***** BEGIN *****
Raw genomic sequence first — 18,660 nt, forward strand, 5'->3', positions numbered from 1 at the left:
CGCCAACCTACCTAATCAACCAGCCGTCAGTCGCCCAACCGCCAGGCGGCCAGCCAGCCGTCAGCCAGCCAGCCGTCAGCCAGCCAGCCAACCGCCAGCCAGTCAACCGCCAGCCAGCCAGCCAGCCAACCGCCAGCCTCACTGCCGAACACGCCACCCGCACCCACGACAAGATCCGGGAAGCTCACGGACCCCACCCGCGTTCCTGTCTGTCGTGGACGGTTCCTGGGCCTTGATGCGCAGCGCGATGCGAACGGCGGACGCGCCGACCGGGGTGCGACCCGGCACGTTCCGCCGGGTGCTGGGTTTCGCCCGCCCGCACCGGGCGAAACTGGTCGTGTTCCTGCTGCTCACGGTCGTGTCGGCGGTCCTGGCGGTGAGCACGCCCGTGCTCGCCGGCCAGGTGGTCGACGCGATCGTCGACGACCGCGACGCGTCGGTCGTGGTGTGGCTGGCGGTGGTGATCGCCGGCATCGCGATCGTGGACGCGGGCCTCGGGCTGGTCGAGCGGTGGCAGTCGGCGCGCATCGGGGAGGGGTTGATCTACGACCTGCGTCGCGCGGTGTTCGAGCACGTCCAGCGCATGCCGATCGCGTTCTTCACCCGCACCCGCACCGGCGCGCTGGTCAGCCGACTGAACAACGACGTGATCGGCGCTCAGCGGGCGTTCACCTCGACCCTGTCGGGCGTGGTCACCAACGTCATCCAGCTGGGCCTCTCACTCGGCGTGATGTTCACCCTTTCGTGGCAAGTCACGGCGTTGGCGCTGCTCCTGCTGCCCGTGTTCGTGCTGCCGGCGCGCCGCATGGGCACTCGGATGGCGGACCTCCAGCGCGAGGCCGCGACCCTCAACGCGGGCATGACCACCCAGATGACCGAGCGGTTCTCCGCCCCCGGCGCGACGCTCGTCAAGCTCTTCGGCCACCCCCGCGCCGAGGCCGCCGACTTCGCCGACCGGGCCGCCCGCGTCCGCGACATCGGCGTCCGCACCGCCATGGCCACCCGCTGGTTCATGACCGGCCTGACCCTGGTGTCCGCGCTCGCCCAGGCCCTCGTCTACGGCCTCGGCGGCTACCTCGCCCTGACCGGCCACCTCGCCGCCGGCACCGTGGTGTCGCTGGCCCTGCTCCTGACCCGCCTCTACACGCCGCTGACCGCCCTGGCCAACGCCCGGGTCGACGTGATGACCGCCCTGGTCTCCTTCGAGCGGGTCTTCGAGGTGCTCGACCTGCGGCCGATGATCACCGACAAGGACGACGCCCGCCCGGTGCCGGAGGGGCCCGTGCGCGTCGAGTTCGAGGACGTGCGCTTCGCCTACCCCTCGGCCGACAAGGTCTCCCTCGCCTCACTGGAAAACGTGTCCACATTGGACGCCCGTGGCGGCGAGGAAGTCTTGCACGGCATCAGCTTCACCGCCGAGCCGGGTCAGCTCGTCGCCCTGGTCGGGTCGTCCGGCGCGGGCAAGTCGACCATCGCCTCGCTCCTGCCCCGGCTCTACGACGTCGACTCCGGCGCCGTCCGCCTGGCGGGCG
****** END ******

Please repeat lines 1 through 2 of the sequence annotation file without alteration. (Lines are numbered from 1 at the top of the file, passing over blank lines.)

Raw genomic sequence first — 18,660 nt, forward strand, 5'->3', positions numbered from 1 at the left:
CGCCAACCTACCTAATCAACCAGCCGTCAGTCGCCCAACCGCCAGGCGGCCAGCCAGCCGTCAGCCAGCCAGCCGTCAGCCAGCCAGCCAACCGCCAGCCAGTCAACCGCCAGCCAGCCAGCCAGCCAACCGCCAGCCTCACTGCCGAACACGCCACCCGCACCCACGACAAGATCCGGGAAGCTCACGGACCCCACCCGCGTTCCTGTCTGTCGTGGACGGTTCCTGGGCCTTGATGCGCAGCGCGATGCGAACGGCGGACGCGCCGACCGGGGTGCGACCCGGCACGTTCCGCCGGGTGCTGGGTTTCGCCCGCCCGCACCGGGCGAAACTGGTCGTGTTCCTGCTGCTCACGGTCGTGTCGGCGGTCCTGGCGGTGAGCACGCCCGTGCTCGCCGGCCAGGTGGTCGACGCGATCGTCGACGACCGCGACGCGTCGGTCGTGGTGTGGCTGGCGGTGGTGATCGCCGGCATCGCGATCGTGGACGCGGGCCTCGGGCTGGTCGAGCGGTGGCAGTCGGCGCGCATCGGGGAGGGGTTGATCTACGACCTGCGTCGCGCGGTGTTCGAGCACGTCCAGCGCATGCCGATCGCGTTCTTCACCCGCACCCGCACCGGCGCGCTGGTCAGCCGACTGAACAACGACGTGATCGGCGCTCAGCGGGCGTTCACCTCGACCCTGTCGGGCGTGGTCACCAACGTCATCCAGCTGGGCCTCTCACTCGGCGTGATGTTCACCCTTTCGTGGCAAGTCACGGCGTTGGCGCTGCTCCTGCTGCCCGTGTTCGTGCTGCCGGCGCGCCGCATGGGCACTCGGATGGCGGACCTCCAGCGCGAGGCCGCGACCCTCAACGCGGGCATGACCACCCAGATGACCGAGCGGTTCTCCGCCCCCGGCGCGACGCTCGTCAAGCTCTTCGGCCACCCCCGCGCCGAGGCCGCCGACTTCGCCGACCGGGCCGCCCGCGTCCGCGACATCGGCGTCCGCACCGCCATGGCCACCCGCTGGTTCATGACCGGCCTGACCCTGGTGTCCGCGCTCGCCCAGGCCCTCGTCTACGGCCTCGGCGGCTACCTCGCCCTGACCGGCCACCTCGCCGCCGGCACCGTGGTGTCGCTGGCCCTGCTCCTGACCCGCCTCTACACGCCGCTGACCGCCCTGGCCAACGCCCGGGTCGACGTGATGACCGCCCTGGTCTCCTTCGAGCGGGTCTTCGAGGTGCTCGACCTGCGGCCGATGATCACCGACAAGGACGACGCCCGCCCGGTGCCGGAGGGGCCCGTGCGCGTCGAGTTCGAGGACGTGCGCTTCGCCTACCCCTCGGCCGACAAGGTCTCCCTCGCCTCACTGGAAAACGTGTCCACATTGGACGCCCGTGGCGGCGAGGAAGTCTTGCACGGCATCAGCTTCACCGCCGAGCCGGGTCAGCTCGTCGCCCTGGTCGGGTCGTCCGGCGCGGGCAAGTCGACCATCGCCTCGCTCCTGCCCCGGCTCTACGACGTCGACTCCGGCGCCGTCCGCCTGGCGGGCG